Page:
Government drone by day and book lover and geek girl by night!
I should have skipped this, but I was hoping that maybe, just maybe Cavallaro could pivot this series. With talk of a fourth book coming out I wanted something interesting out there in the world of Sherlock Holmes and Doctor John Watson. Instead this Young Adult pastiche in the world of Sherlock Holmes is lacking across the board. We somehow have no development of Charlotte and Jamie, there are no real deductions to be made, we still have Charlotte and Jamie in a toxic friendship and we get to see Jamie's father in his own messed up relationship with a Holmes.
"The Case for Jamie" is the third book in the Charlotte Holmes series. Told in first person points of view by Jamie and Charlotte this time you have back and forth chapters with the not dynamic duo before they finally get to confront another Moriarty.
Jamie is feeling lost and angry after the events of "The Last of August". He is rightfully over the Holmes family and a year later is settled back in school with a girlfriend. FYI, Jamie treats his girlfriend appallingly and at this point I am wondering if he is a undercover MRA or what. There is no there there this time. Jamie is asked to help find Charlotte by his uncle and father because reasons. I am thinking they are alluding to the fact that Jamie is in love or was in love with her or something. Instead of Jamie actually pushing back on this BS he does eventually get involved and becomes a suspect (again) when a series of pranks goes on.
Charlotte and her POV chapters were pretty freaking soulless. I hate her entire family. I know these people are mythical and all, but when Charlotte recounts being told her mother was disappointed that she was raped cause she thought Charlotte could handle herself better, her brother making excuses about how nothing is his fault, and her father is just an absent asshole. There is nothing interesting about the Holmes besides all of them seem to be devoid of feelings. Charlotte is focused on keeping Jamie safe (again) and tracking down another Moriarty.
There is nothing to say about the secondary characters. They are not well developed at all. I didn't like Jamie's father and started to hate Charlotte's uncle. There seemed to be some repercussions for Jamie's father at the end of the book, and once again Jamie barely seems to care.
I honestly felt for August's family. He was a good person who had his life ruined because he romantically rejected Charlotte. Then her brother killed him. He is mentioned multiple times throughout this book, but I felt like no one really gave a damn he was dead and should not be.
The writing was okay, the flow was slow. I think this book was hampered by having alternating chapters between Jamie and Charlotte. Charlotte just recaps things in her chapters that readers should already know about.
The ending was whatever. We have Jamie and Charlotte reunited again and I just don't care enough to read if there is a fourth book.
Trying not to laugh about the fact my Kindle just shit off due to low battery. Maybe it’s even tired of me reading bad books. This is not really bad per se, it’s just boring. The POV’s or Jamie and Charlotte, so each chapter alternates between them.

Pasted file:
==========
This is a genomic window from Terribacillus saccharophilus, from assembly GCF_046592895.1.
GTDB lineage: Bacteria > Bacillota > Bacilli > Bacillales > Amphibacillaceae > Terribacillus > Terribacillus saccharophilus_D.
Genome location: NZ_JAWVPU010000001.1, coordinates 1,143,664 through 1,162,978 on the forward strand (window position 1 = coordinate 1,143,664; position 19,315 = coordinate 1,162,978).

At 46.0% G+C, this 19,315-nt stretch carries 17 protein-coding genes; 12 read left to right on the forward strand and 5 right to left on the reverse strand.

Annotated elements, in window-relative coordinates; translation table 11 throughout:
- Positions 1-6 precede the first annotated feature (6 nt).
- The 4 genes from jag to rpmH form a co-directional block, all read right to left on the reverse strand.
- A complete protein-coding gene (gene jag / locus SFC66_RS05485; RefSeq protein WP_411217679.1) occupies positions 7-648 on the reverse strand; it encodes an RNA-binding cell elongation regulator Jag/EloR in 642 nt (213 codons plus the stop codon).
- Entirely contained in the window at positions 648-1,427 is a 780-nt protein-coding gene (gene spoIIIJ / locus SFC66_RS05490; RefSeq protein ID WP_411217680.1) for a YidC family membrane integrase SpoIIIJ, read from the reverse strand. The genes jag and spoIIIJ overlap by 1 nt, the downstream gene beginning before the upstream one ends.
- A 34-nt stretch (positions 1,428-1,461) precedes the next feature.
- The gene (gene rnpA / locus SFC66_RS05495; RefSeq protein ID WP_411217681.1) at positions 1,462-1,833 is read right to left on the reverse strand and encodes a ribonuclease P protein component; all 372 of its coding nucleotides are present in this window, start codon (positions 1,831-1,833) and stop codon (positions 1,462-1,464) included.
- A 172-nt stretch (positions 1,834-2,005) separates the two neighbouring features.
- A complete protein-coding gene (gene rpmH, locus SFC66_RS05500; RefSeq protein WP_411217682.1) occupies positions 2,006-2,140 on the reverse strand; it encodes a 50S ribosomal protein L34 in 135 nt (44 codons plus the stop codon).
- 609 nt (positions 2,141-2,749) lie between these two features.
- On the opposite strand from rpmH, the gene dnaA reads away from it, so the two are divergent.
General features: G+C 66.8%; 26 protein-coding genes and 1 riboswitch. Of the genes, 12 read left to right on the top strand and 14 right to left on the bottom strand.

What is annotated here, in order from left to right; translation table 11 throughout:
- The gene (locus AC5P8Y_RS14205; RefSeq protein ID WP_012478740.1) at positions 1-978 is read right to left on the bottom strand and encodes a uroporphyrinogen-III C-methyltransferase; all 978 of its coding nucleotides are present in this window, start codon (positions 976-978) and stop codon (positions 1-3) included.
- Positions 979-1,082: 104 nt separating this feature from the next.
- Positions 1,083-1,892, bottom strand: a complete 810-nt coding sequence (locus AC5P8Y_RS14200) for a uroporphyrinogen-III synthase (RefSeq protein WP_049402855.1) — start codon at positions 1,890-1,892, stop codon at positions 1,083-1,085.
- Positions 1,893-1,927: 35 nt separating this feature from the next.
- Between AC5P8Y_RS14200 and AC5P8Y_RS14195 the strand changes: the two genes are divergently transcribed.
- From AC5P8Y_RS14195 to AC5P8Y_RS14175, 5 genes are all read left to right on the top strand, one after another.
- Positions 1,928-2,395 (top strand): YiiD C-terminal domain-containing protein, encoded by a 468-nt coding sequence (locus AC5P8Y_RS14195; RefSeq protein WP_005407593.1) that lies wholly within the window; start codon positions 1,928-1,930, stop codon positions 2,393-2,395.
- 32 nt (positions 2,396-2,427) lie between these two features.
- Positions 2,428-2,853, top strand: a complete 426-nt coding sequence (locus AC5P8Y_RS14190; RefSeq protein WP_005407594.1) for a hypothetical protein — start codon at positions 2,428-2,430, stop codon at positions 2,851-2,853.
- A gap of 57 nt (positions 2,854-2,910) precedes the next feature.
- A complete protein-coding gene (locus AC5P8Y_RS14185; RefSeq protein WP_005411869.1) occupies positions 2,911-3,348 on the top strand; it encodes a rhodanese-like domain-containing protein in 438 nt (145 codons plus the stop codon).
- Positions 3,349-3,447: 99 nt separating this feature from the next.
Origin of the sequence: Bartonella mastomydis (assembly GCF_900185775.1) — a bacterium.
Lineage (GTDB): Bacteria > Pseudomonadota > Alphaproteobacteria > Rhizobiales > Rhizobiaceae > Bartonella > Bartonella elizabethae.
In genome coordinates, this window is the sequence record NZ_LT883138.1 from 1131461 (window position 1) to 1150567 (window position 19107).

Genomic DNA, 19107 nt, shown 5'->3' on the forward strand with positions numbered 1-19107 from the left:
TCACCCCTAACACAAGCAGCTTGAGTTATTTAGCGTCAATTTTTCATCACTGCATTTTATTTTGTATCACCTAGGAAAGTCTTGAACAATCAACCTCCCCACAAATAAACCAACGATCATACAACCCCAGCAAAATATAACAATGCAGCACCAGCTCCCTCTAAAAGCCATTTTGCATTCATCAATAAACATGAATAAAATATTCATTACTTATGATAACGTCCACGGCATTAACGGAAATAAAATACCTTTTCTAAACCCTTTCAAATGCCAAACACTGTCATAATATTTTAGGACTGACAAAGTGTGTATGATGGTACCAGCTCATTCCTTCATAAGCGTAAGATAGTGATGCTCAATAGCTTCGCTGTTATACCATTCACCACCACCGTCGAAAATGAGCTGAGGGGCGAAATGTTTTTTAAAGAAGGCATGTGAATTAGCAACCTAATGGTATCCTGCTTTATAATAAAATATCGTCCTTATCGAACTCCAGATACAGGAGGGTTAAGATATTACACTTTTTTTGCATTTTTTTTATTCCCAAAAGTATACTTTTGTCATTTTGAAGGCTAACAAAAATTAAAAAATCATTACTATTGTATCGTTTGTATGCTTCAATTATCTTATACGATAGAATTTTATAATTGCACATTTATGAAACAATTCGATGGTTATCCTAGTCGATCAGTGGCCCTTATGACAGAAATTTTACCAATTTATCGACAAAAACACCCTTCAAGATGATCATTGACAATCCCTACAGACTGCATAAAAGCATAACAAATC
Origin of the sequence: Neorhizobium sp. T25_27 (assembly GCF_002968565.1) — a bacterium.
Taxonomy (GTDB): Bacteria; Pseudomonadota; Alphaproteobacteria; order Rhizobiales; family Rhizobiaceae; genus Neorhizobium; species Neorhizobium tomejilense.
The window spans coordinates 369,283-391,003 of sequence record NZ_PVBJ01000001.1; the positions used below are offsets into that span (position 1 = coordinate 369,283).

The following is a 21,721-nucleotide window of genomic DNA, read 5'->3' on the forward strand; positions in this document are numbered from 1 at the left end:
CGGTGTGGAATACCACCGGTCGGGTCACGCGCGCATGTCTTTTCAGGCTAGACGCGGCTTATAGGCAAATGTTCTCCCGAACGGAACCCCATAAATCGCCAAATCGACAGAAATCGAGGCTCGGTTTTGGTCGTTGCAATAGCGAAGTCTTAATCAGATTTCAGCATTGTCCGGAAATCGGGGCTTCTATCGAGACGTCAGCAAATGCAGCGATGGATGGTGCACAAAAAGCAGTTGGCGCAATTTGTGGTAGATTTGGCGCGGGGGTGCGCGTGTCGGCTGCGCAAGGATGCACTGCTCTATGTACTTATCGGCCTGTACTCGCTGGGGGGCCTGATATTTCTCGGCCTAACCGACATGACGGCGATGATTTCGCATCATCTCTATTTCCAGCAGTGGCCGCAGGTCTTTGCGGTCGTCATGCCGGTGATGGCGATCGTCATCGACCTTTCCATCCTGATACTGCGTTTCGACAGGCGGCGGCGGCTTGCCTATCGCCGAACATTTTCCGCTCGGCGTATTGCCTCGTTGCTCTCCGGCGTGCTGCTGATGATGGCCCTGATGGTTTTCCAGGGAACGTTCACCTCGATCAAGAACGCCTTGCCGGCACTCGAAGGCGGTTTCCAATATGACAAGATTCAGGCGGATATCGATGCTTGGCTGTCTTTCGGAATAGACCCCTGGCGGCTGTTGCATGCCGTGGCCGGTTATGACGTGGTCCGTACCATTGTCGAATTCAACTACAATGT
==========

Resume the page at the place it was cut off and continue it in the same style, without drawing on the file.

It’s been at least a year plus since the events in the last book and we do have Jamie back at school wanting nothing to do with the Holmes family and Charlotte on the tail of Lucien Moriarty.
Reading (7 books):
Going to Read (26):
Read (4 books):
This was not a great read week for me. I caught a summer cold and was laid up all day yesterday just taking meds. I am at work right now feeling hot and stuffy. Ugh.
My TBR is 33 books which is weird. I realized that I haven't added that many books to my to read pile. I am going to focus on clearing up a few things via my interlibrary loans and just polishing off my physical books through the summer on top of finishing my two lists.
*TBR Thursday is the brainchild of my partner in crime, Moonlight Reader.
I don't have much to say here. This book took me almost three days to get through because that's how boring it was. Taking place in the 1930s, I was expecting to see some language/slang from that era. You don't get that at all and just have a woman on the run (who decides to reinvent herself as a reporter) and a former magician (yeah I know) getting caught up in murder and mayhem.
Irene (formerly Anna) is pulled into investigating when a woman turns up dead in Burning Cove, CA. The woman is found dead at an exclusive hotel run by Oliver Ward. Oliver is angry that someone dared to murder someone on his grounds. Irene is hoping for a story that is going to launch her career.
Irene and Oliver felt like cardboard cutouts when compared to Quick's Regency heroines and heroes. We get I think one love scene with them and I think after that everything is just a fade to black type thing. I don't even get why they were attracted to each other. Oliver being an ex-magician should have been more interesting than what we got.
There are also too many secondary characters to keep track of while reading this book. You have Nick Tremayne (up and coming Hollywood actor), his assistant, Irene's boss, a hired killer, the hired killer's father, Oliver's close associates (who I refuse to look up) and at a certain point I ceased to care about keeping people straight in my head.
The writing was not typical 1930s. I was hoping for a screwball comedy type writing (think His Girl Friday) or some typical noir mystery book that would have fit in perfectly.